By Patrice Burrell, Crosswalk.com
Ask any aspiring teacher, and I am sure they will acknowledge teaching pedagogy and preparation is vital to the success of being a great teacher. However, there is no amount of talent or giftedness that can replace the purpose and passion that accompanies those who are convinced being a teacher is their calling. Like all callings, it must be developed and nurtured to flourish and yield maximum benefit. In our case, those who benefit most are the students we serve.
Over the years, I have often felt that being in the classroom is my greatest mission field. For those of us who name Christ, we understand being in education is not just a job; it is one of our assignments as kingdom ambassadors. At the mountain of education, there is so much happening on global, national, state, and local levels that require us to be vigilant to our God-given assignment.
No, public schools are not all it needs or should be - there is great work to do. As believers, we understand God works through our hands; He moves through our feet; He reveals Himself through us as we surrender ourselves to Him as catalysts to fulfill His will on the earth. If all of the godly educators were to abandon the public school sector, what condition would it be in, and what would be the ramifications for our children?
Christians (in general) and godly educators (in particular) are the vessels God uses as conduits to this world. Through us, God flows His love and light for others to experience. John 13:35 (ESV) tells us, "By this all people will know that you are my disciples, if you have love for one another." I think this is what it means when we sing that Sunday school song, "This little light of mine, I'm gonna let it shine." Public schools, more than ever, need godly educators who will say, "Yes, Lord. I will let my light shine."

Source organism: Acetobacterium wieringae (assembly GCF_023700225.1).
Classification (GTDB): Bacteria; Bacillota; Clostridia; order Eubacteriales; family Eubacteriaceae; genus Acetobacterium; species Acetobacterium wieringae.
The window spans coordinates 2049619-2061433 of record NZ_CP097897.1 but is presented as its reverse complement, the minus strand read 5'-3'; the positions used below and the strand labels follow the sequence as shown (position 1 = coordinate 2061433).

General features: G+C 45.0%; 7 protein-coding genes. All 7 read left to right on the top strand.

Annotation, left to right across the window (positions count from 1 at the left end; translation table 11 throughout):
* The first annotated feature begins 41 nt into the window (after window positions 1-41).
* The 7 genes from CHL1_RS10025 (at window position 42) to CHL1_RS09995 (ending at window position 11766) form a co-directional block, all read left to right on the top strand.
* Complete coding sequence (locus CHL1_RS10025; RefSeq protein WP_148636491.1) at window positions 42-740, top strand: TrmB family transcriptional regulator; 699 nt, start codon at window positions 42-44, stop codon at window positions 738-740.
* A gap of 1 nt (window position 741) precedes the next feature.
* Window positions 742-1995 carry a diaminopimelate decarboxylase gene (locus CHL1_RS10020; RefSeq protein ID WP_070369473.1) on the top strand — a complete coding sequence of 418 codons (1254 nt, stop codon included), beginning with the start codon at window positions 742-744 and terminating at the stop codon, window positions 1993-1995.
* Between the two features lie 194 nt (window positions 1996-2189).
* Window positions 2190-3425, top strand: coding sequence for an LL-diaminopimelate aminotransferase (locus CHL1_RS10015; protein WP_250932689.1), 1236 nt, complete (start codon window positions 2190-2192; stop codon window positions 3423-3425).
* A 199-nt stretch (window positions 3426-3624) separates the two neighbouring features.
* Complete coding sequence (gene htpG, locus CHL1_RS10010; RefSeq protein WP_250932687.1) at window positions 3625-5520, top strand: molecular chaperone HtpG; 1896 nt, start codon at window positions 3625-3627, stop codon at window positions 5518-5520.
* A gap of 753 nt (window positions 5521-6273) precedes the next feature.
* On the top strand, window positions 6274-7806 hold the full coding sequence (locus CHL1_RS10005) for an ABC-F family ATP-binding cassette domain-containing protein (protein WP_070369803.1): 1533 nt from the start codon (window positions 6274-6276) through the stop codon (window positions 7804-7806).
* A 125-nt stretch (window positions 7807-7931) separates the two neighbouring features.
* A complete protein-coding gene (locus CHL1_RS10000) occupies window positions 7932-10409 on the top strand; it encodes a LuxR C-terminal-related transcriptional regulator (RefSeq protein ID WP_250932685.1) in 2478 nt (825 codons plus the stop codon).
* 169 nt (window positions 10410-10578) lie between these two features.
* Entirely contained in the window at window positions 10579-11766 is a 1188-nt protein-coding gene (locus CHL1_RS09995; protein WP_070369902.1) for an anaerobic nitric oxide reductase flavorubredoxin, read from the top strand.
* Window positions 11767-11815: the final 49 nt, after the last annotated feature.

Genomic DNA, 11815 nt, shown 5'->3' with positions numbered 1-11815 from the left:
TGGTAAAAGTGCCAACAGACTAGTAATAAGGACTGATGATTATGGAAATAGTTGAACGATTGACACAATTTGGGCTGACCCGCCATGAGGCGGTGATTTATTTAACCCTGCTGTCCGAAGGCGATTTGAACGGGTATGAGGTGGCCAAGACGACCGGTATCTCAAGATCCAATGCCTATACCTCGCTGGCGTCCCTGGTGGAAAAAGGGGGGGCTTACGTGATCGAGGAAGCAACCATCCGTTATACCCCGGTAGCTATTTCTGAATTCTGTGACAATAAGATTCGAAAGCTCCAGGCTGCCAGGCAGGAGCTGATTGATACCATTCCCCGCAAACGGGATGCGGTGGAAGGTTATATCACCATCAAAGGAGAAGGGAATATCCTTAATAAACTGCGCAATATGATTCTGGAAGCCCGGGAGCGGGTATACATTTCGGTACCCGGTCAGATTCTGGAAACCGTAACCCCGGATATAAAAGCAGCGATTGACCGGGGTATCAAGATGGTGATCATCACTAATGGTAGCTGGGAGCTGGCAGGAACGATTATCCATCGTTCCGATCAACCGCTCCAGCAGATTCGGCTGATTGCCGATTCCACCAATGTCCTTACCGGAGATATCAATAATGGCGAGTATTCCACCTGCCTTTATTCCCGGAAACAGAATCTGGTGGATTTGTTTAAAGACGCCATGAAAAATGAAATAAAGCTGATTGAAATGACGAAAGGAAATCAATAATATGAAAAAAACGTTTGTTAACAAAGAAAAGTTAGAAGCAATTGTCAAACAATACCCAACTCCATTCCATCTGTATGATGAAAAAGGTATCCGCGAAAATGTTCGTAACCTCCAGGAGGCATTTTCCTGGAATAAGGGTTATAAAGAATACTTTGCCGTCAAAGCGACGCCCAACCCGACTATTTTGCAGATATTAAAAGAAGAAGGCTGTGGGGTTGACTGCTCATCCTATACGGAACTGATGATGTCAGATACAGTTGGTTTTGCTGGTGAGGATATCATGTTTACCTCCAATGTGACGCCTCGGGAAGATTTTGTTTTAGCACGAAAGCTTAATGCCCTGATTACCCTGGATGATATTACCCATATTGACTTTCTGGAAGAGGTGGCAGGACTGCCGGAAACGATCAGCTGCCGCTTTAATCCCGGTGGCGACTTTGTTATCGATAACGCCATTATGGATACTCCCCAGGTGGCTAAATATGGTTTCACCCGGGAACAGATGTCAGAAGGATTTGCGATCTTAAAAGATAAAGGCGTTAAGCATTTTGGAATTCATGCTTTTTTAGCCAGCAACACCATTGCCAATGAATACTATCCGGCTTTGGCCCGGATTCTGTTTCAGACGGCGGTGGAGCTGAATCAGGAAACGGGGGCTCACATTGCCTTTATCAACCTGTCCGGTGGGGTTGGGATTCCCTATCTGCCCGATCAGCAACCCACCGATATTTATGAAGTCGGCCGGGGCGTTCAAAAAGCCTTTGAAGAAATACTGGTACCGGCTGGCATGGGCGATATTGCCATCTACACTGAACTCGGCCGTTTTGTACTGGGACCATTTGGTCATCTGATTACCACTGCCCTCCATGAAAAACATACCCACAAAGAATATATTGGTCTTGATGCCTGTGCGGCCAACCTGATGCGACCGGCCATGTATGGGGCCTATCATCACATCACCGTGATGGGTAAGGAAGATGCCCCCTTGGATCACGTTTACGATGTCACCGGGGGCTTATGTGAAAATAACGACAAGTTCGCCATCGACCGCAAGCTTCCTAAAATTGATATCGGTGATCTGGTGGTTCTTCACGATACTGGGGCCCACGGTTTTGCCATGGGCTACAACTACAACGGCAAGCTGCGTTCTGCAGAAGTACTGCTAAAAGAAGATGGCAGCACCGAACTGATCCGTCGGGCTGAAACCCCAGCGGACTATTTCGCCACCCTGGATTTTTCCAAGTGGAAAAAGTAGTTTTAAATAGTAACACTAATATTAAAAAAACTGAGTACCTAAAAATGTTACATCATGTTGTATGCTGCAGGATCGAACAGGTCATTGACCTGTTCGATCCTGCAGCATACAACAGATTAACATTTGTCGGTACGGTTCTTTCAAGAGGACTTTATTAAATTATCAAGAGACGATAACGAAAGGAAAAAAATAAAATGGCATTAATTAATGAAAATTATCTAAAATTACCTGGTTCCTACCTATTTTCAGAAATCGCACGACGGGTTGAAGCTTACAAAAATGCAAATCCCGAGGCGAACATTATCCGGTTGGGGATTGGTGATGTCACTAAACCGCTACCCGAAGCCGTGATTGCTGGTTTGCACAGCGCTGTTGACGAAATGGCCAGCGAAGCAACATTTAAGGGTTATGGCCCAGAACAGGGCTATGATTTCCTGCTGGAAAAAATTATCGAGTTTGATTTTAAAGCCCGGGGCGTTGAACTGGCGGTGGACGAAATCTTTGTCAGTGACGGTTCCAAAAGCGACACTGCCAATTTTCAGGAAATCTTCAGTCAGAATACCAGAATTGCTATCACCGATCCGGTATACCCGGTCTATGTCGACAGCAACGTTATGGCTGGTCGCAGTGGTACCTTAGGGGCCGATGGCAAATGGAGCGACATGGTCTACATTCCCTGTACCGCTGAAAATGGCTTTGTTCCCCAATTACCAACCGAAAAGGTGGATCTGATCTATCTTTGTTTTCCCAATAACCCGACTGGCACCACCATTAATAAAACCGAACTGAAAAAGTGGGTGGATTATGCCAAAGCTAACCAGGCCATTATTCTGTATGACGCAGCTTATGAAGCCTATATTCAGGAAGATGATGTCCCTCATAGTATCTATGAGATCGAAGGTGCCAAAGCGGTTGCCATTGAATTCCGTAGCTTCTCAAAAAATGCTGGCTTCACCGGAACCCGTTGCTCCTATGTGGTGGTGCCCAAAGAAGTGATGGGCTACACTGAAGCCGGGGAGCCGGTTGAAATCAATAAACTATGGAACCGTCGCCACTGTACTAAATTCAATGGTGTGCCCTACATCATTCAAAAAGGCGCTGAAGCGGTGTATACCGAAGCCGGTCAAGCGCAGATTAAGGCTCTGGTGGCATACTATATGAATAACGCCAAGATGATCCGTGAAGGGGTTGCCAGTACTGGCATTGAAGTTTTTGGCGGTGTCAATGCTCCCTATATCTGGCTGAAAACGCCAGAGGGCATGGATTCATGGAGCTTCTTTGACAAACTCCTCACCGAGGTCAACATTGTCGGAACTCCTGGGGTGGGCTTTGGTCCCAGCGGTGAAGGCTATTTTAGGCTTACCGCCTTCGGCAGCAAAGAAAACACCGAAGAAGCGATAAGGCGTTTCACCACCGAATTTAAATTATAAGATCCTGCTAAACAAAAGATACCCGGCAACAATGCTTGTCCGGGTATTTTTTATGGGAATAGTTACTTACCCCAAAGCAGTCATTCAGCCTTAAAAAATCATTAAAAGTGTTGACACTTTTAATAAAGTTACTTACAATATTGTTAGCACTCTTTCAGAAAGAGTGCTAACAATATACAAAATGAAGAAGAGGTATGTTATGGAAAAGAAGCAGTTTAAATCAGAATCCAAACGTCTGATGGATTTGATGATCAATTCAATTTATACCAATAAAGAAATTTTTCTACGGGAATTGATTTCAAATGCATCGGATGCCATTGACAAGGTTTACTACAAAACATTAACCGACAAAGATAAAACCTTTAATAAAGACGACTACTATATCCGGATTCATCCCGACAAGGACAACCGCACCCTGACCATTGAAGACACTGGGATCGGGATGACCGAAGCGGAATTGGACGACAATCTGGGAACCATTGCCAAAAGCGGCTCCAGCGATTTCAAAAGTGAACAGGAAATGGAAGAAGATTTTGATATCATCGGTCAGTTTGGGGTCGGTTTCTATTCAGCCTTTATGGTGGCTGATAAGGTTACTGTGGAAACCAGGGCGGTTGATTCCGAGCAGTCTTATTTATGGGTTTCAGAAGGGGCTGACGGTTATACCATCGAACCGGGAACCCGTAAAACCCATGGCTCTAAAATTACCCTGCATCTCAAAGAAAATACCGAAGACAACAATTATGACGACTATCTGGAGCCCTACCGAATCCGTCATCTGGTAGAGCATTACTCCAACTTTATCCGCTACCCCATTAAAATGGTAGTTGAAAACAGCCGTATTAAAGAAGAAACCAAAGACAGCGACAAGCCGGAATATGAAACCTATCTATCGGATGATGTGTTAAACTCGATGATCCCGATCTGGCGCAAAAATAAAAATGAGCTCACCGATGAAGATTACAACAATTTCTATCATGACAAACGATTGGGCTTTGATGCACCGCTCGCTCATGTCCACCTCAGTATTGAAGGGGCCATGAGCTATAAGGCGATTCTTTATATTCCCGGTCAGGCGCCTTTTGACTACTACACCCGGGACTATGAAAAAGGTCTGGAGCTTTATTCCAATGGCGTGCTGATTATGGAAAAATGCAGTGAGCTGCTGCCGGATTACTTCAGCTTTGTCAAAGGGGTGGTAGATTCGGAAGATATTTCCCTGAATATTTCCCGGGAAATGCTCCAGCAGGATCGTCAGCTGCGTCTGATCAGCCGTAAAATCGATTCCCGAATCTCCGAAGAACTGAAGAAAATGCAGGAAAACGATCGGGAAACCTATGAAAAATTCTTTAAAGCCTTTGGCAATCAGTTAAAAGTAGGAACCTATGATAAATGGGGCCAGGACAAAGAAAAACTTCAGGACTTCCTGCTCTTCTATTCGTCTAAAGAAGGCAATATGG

Most importantly, the students we come into contact with, those we have the privilege of impacting their lives, deserve our resolve to show up and contribute a meaningful difference in their world with every decision we are presented to act on their behalf. We will not only leave an imprint upon their head knowledge as they learn academically, but the way we do so can leave an imprint upon their heart eternally. Through them, we also have the potential to make positive, lasting impressions with their families. Ultimately, only God knows how far-reaching our commitment to being godly educators will have in the grand scheme of one individual's life.
This is the season of the year many of us help students transition back to school. I typically offer encouragement to moms from the perspective of how we can support our children or the children God has placed in our path. But this time, I want to offer encouragement to Christian educators. I pray as you read, you are reminded of why you entered the field of education, to begin with. I hope you remember why your career in education matters more about the call of God being fulfilled through you above your personal advancement or gain. I sincerely desire you to feel re-energized about this upcoming school year as you forge ahead with the grit and grace God daily provides you to keep making a difference, one child at a time.
Two Important Ways Christian Educators Can Make a Godly Impact in Public Schools
1. Evidence Fruit of the Holy Spirit
Yes, the Holy Spirit is the third function of the Holy Trinity. Yes, the Holy Spirit can often manifest with supernatural expressions. Nevertheless, one of the most incredible demonstrations of the Holy Spirit is when we see fruit evidenced in the life of a believer. Galatians 5:22-23 (NIV) reveals to us, "But the fruit of the Spirit is love, joy, peace, forbearance (patience), kindness, goodness, faithfulness, gentleness and self-control. Against such things there is no law."
Imagine Christian educators who are so full of the Holy Spirit they actually evidence fruit in their witness to students, colleagues, and the entire school community - I think this is a great place to start.
If I am honest, on more than one occasion, I failed to evidence godly fruit that reflected the Spirit of God. We are all human; sometimes, people can rub you the wrong way. Maybe a colleague didn't mean to sound so offensive. Maybe a student didn't mean to push your button. Maybe a parent didn't mean to come off rude. The reality is that there will always be plenty of opportunities to be offended. But even then, we must choose to walk after the Spirit of God and not our flesh. We will bear fruit that edifies others and honors God when we do.